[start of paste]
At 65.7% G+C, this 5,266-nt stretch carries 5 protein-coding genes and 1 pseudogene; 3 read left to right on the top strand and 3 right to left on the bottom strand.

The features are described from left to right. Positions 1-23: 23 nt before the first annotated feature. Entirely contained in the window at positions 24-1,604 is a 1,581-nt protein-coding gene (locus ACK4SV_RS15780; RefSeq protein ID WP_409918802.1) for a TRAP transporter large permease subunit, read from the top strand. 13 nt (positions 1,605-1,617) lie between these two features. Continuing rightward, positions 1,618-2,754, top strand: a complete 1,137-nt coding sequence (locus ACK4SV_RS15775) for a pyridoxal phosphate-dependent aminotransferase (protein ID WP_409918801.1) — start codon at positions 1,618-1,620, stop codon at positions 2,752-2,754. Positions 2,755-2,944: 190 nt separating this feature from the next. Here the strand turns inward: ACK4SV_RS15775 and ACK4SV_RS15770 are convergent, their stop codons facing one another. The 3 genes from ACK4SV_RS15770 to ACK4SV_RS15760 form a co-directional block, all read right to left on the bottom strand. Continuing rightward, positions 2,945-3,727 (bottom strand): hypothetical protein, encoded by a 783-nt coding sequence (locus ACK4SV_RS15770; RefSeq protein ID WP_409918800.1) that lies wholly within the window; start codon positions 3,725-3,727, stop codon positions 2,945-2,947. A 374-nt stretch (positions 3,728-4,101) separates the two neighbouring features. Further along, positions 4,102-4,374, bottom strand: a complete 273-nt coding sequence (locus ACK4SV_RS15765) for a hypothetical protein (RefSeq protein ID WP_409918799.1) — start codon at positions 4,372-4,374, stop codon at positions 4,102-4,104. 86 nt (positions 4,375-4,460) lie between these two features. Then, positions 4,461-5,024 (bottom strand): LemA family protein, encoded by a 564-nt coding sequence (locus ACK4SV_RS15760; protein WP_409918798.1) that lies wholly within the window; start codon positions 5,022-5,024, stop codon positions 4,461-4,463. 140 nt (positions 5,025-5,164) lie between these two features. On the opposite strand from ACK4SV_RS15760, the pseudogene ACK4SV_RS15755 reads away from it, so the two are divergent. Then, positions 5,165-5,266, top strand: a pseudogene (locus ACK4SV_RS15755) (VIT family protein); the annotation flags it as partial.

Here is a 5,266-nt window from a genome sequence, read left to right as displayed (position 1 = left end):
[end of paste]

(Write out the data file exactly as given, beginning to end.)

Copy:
At 65.7% G+C, this 5,266-nt stretch carries 5 protein-coding genes and 1 pseudogene; 3 read left to right on the top strand and 3 right to left on the bottom strand.

The features are described from left to right. Positions 1-23: 23 nt before the first annotated feature. Entirely contained in the window at positions 24-1,604 is a 1,581-nt protein-coding gene (locus ACK4SV_RS15780; RefSeq protein ID WP_409918802.1) for a TRAP transporter large permease subunit, read from the top strand. 13 nt (positions 1,605-1,617) lie between these two features. Continuing rightward, positions 1,618-2,754, top strand: a complete 1,137-nt coding sequence (locus ACK4SV_RS15775) for a pyridoxal phosphate-dependent aminotransferase (protein ID WP_409918801.1) — start codon at positions 1,618-1,620, stop codon at positions 2,752-2,754. Positions 2,755-2,944: 190 nt separating this feature from the next. Here the strand turns inward: ACK4SV_RS15775 and ACK4SV_RS15770 are convergent, their stop codons facing one another. The 3 genes from ACK4SV_RS15770 to ACK4SV_RS15760 form a co-directional block, all read right to left on the bottom strand. Continuing rightward, positions 2,945-3,727 (bottom strand): hypothetical protein, encoded by a 783-nt coding sequence (locus ACK4SV_RS15770; RefSeq protein ID WP_409918800.1) that lies wholly within the window; start codon positions 3,725-3,727, stop codon positions 2,945-2,947. A 374-nt stretch (positions 3,728-4,101) separates the two neighbouring features. Further along, positions 4,102-4,374, bottom strand: a complete 273-nt coding sequence (locus ACK4SV_RS15765) for a hypothetical protein (RefSeq protein ID WP_409918799.1) — start codon at positions 4,372-4,374, stop codon at positions 4,102-4,104. 86 nt (positions 4,375-4,460) lie between these two features. Then, positions 4,461-5,024 (bottom strand): LemA family protein, encoded by a 564-nt coding sequence (locus ACK4SV_RS15760; protein WP_409918798.1) that lies wholly within the window; start codon positions 5,022-5,024, stop codon positions 4,461-4,463. 140 nt (positions 5,025-5,164) lie between these two features. On the opposite strand from ACK4SV_RS15760, the pseudogene ACK4SV_RS15755 reads away from it, so the two are divergent. Then, positions 5,165-5,266, top strand: a pseudogene (locus ACK4SV_RS15755) (VIT family protein); the annotation flags it as partial.

Here is a 5,266-nt window from a genome sequence, read left to right as displayed (position 1 = left end):